Transition Cow Health Expert Shares Research and Management Tips
QUINCY, Ill. (Oct. 21, 2015) – Dairy producers should change their expectations for transition dairy cow performance and not accept these animals as a high health risk, but rather an opportunity for high milk production, good health and optimal fertility, according to Tom Overton, Ph.D., professor of dairy management and director of the PRO-DAIRY Program at Cornell University. Dr. Overton maintains that achieving all three benefits can be a realistic expectation for transition cows.
Addressing nutritionists, veterinarians and dairy producers at this fall’s World Dairy Expo, Dr. Overton said transition period goals should include high milk production and a low incidence of metabolic disorders around the time of calving. Achieving these objectives, he said, requires properly managing energy metabolism, blood calcium and immune function of transition cows.
According to Dr. Overton, key components of transition cow nutrition programs should include:
- Tight control of macrominerals in cow diets as they approach calving.
- Control of energy intakes both in far-off and close-up groups.
- Excellent feed management to ensure accurate ration implementation and prevention of TMR sorting.
- Focus on ration fermentability during the fresh period.
Protecting immune function
Subclinical hypocalcemia (SCH), or low blood calcium without symptoms of clinical milk fever, during the transition period contributes to impaired immune function, delayed reproduction and other metabolic disorders. Dr. Overton emphasized the need for real-time blood monitoring at the herd and cow level using physiological markers and technology. He also described a negative dietary cation-anion difference (DCAD) diet fed to prepartum cows as one of the most effective strategies to help reduce the risk of both clinical milk fever and SCH, which in turn may lead to improved immune function.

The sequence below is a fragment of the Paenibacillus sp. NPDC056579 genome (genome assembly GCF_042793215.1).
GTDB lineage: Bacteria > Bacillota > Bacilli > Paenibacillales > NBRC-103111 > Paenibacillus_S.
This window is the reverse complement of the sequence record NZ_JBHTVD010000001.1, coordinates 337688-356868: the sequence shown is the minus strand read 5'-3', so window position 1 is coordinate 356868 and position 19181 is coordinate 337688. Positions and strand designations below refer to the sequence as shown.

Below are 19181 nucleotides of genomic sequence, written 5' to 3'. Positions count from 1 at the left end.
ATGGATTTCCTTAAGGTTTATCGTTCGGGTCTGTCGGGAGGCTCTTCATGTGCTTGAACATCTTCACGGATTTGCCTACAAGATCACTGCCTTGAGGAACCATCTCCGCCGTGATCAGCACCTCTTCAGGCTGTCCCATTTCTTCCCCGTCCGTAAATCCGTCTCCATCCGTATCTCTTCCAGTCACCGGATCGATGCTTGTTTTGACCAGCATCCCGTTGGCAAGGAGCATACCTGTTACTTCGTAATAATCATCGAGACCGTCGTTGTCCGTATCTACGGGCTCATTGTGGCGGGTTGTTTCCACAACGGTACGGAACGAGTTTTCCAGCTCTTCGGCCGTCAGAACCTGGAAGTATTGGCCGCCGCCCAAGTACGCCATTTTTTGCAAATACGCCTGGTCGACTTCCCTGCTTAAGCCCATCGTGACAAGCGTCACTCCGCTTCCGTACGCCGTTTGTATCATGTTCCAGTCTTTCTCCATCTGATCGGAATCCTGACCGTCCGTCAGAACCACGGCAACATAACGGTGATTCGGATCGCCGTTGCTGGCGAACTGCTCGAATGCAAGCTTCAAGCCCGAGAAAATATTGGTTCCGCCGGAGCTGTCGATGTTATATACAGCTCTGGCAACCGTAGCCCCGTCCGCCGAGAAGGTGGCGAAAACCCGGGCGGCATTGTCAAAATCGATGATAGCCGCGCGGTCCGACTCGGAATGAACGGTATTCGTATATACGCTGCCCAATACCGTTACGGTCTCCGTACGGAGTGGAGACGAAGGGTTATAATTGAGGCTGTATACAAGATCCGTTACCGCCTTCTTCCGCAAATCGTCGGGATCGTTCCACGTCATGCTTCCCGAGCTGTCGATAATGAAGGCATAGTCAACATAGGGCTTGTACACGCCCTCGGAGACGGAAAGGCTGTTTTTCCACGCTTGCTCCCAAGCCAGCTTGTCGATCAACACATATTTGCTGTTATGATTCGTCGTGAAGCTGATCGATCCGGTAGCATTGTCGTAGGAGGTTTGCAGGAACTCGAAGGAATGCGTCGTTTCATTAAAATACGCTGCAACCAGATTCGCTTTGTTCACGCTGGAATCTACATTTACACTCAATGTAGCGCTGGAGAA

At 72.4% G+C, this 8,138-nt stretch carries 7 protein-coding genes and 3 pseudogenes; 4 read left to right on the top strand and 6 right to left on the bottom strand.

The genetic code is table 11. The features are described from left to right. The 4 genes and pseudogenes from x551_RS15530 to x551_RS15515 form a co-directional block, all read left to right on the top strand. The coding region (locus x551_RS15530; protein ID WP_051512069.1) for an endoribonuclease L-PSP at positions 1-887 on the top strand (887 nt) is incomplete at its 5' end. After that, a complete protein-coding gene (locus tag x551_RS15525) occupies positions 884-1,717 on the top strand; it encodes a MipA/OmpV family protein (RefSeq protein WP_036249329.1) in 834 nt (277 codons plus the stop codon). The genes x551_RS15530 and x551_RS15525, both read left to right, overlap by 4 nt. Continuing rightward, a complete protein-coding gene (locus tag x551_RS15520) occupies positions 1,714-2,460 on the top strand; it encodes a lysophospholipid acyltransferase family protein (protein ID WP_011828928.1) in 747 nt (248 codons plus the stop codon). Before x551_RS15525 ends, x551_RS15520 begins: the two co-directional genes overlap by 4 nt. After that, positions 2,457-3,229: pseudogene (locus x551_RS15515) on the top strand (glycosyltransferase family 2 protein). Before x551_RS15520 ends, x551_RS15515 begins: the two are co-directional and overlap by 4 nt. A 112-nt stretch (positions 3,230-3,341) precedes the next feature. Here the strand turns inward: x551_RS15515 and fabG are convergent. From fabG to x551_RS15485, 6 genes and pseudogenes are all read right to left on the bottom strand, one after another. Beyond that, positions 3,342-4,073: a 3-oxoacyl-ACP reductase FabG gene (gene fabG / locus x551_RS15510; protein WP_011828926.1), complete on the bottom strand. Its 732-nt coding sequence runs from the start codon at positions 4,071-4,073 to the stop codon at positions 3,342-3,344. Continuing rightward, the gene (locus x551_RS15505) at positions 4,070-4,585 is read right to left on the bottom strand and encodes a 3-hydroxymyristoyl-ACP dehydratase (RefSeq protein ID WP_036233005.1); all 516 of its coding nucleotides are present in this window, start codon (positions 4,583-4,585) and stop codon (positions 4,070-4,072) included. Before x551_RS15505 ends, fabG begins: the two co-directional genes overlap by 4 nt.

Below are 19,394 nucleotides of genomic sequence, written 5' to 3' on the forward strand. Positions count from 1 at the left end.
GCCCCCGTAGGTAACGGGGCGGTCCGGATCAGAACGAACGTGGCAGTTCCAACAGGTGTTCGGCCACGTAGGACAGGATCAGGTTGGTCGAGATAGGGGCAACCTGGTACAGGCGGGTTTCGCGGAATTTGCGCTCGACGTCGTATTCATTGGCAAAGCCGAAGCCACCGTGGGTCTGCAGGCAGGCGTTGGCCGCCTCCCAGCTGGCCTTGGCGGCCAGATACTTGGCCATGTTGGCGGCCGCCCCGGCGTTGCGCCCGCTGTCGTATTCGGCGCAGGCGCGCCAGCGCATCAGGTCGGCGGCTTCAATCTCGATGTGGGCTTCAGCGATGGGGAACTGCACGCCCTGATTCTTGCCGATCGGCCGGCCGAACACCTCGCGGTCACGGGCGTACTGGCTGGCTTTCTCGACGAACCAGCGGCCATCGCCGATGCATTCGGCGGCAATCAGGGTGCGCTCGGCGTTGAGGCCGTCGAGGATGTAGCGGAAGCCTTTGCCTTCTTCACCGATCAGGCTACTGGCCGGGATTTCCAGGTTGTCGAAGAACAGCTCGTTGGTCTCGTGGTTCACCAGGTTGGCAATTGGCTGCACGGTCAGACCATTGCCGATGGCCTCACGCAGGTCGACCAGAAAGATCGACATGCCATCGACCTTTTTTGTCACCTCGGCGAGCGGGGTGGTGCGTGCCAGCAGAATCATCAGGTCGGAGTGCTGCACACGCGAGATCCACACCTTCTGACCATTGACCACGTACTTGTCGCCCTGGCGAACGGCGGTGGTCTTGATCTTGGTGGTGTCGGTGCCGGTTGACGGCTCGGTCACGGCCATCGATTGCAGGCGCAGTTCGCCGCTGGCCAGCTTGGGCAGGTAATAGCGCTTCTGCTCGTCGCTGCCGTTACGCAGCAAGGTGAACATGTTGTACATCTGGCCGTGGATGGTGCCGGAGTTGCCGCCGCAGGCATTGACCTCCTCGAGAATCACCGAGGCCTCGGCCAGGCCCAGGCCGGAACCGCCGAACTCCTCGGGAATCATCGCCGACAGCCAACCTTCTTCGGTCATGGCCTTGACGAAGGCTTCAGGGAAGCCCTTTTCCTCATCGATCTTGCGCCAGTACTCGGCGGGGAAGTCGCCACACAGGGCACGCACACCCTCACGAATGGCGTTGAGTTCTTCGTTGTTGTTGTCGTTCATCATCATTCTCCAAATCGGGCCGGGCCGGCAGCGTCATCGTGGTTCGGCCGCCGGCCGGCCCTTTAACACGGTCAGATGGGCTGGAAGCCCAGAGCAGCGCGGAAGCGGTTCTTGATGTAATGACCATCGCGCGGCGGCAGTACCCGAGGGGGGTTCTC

Dr. Overton’s research has demonstrated the success of an aggressive DCAD strategy with the use of anionic supplementation. This feeding strategy has been shown to increase post-calving blood calcium, feed intakes and milk production. Dr. Overton recommends feeding a negative DCAD diet prepartum, fully acidified to a urine pH between 5.5 and 6.0, with 180 grams of calcium.
“We have learned and implemented a lot in the last 10 to 15 years, but there is more opportunity to improve transition cow success,” Dr. Overton said. “This includes managing hypocalcemia, controlling energy intake precalving, proper feed management and managing the non-nutritional factors.”
Dr. Overton’s presentation at World Dairy Expo was sponsored by Phibro Animal Health Corporation, which offers two nutritional specialty products that help promote transition cow health: Animate®, a palatable source of supplemental anions that may help reduce the risk of hypocalcemia when fed as part of a negative DCAD prepartum diet, while also maintaining dry matter intake; and OmniGen-AF®, which helps support normal dairy cow immune function in the face of expected and unexpected stress events year-round.
Dr. Overton is recognized nationally and internationally for his research and extension efforts relating to metabolism, immune function and nutritional physiology of the transition cow. He has authored or coauthored more than 70 peer-reviewed scientific publications and numerous technical articles for conference proceedings, extension publications and popular press articles.
About Phibro Animal Health Corporation
Phibro Animal Health Corporation is a diversified global developer, manufacturer and marketer of a broad range of animal health and mineral nutrition products for use in the production of poultry, swine, cattle, dairy and aquaculture. For more information, visit pahc.com.
Editor’s note: High-resolution jpg of Dr. Tom Overton available by request.